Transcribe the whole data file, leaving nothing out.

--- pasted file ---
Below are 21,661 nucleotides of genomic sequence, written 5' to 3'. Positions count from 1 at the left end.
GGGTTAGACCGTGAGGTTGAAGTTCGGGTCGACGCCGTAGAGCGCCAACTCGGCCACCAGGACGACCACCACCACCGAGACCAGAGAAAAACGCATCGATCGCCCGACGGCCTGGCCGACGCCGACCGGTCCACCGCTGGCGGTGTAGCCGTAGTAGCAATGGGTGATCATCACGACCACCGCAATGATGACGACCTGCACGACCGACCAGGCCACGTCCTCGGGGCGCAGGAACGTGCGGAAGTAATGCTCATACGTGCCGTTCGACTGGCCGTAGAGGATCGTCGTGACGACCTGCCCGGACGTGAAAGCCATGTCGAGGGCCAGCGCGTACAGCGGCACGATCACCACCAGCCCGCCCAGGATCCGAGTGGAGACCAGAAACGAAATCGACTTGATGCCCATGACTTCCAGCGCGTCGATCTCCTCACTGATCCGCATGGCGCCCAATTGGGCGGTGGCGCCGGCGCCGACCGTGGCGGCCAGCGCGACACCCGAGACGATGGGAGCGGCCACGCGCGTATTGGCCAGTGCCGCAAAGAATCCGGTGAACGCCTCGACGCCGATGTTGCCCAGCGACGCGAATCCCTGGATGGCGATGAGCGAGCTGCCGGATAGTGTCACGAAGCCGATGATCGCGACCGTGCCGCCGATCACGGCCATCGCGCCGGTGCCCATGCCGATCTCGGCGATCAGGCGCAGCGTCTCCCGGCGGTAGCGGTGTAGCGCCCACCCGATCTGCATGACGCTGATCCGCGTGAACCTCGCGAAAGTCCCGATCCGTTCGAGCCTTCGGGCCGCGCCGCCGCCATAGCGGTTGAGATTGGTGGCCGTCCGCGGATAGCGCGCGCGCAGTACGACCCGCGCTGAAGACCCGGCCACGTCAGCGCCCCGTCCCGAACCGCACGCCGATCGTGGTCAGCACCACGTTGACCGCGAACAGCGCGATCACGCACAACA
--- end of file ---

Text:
Below are 21,661 nucleotides of genomic sequence, written 5' to 3'. Positions count from 1 at the left end.
GGGTTAGACCGTGAGGTTGAAGTTCGGGTCGACGCCGTAGAGCGCCAACTCGGCCACCAGGACGACCACCACCACCGAGACCAGAGAAAAACGCATCGATCGCCCGACGGCCTGGCCGACGCCGACCGGTCCACCGCTGGCGGTGTAGCCGTAGTAGCAATGGGTGATCATCACGACCACCGCAATGATGACGACCTGCACGACCGACCAGGCCACGTCCTCGGGGCGCAGGAACGTGCGGAAGTAATGCTCATACGTGCCGTTCGACTGGCCGTAGAGGATCGTCGTGACGACCTGCCCGGACGTGAAAGCCATGTCGAGGGCCAGCGCGTACAGCGGCACGATCACCACCAGCCCGCCCAGGATCCGAGTGGAGACCAGAAACGAAATCGACTTGATGCCCATGACTTCCAGCGCGTCGATCTCCTCACTGATCCGCATGGCGCCCAATTGGGCGGTGGCGCCGGCGCCGACCGTGGCGGCCAGCGCGACACCCGAGACGATGGGAGCGGCCACGCGCGTATTGGCCAGTGCCGCAAAGAATCCGGTGAACGCCTCGACGCCGATGTTGCCCAGCGACGCGAATCCCTGGATGGCGATGAGCGAGCTGCCGGATAGTGTCACGAAGCCGATGATCGCGACCGTGCCGCCGATCACGGCCATCGCGCCGGTGCCCATGCCGATCTCGGCGATCAGGCGCAGCGTCTCCCGGCGGTAGCGGTGTAGCGCCCACCCGATCTGCATGACGCTGATCCGCGTGAACCTCGCGAAAGTCCCGATCCGTTCGAGCCTTCGGGCCGCGCCGCCGCCATAGCGGTTGAGATTGGTGGCCGTCCGCGGATAGCGCGCGCGCAGTACGACCCGCGCTGAAGACCCGGCCACGTCAGCGCCCCGTCCCGAACCGCACGCCGATCGTGGTCAGCACCACGTTGACCGCGAACAGCGCGATCACGCACAACA